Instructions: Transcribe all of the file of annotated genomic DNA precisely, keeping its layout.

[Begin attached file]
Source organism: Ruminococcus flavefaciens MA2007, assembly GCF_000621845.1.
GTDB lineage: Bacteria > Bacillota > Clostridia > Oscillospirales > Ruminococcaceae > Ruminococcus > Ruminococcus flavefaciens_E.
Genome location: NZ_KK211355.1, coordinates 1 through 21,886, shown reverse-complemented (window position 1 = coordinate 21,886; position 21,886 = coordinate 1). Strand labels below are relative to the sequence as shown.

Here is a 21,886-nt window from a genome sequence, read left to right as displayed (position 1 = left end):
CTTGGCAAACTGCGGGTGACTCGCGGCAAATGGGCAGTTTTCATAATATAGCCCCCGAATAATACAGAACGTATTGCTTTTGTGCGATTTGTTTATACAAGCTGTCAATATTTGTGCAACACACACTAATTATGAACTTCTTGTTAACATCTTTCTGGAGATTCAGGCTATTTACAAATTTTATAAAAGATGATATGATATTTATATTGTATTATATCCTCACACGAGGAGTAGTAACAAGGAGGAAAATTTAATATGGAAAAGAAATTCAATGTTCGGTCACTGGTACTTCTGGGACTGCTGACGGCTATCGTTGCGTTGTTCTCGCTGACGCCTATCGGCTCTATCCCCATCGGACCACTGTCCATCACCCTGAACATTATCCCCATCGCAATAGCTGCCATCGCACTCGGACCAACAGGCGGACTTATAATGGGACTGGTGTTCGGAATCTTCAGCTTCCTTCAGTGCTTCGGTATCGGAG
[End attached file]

Source organism: Ruminococcus flavefaciens MA2007, assembly GCF_000621845.1.
GTDB lineage: Bacteria > Bacillota > Clostridia > Oscillospirales > Ruminococcaceae > Ruminococcus > Ruminococcus flavefaciens_E.
Genome location: NZ_KK211355.1, coordinates 1 through 21,886, shown reverse-complemented (window position 1 = coordinate 21,886; position 21,886 = coordinate 1). Strand labels below are relative to the sequence as shown.

Here is a 21,886-nt window from a genome sequence, read left to right as displayed (position 1 = left end):
CTTGGCAAACTGCGGGTGACTCGCGGCAAATGGGCAGTTTTCATAATATAGCCCCCGAATAATACAGAACGTATTGCTTTTGTGCGATTTGTTTATACAAGCTGTCAATATTTGTGCAACACACACTAATTATGAACTTCTTGTTAACATCTTTCTGGAGATTCAGGCTATTTACAAATTTTATAAAAGATGATATGATATTTATATTGTATTATATCCTCACACGAGGAGTAGTAACAAGGAGGAAAATTTAATATGGAAAAGAAATTCAATGTTCGGTCACTGGTACTTCTGGGACTGCTGACGGCTATCGTTGCGTTGTTCTCGCTGACGCCTATCGGCTCTATCCCCATCGGACCACTGTCCATCACCCTGAACATTATCCCCATCGCAATAGCTGCCATCGCACTCGGACCAACAGGCGGACTTATAATGGGACTGGTGTTCGGAATCTTCAGCTTCCTTCAGTGCTTCGGTATCGGAG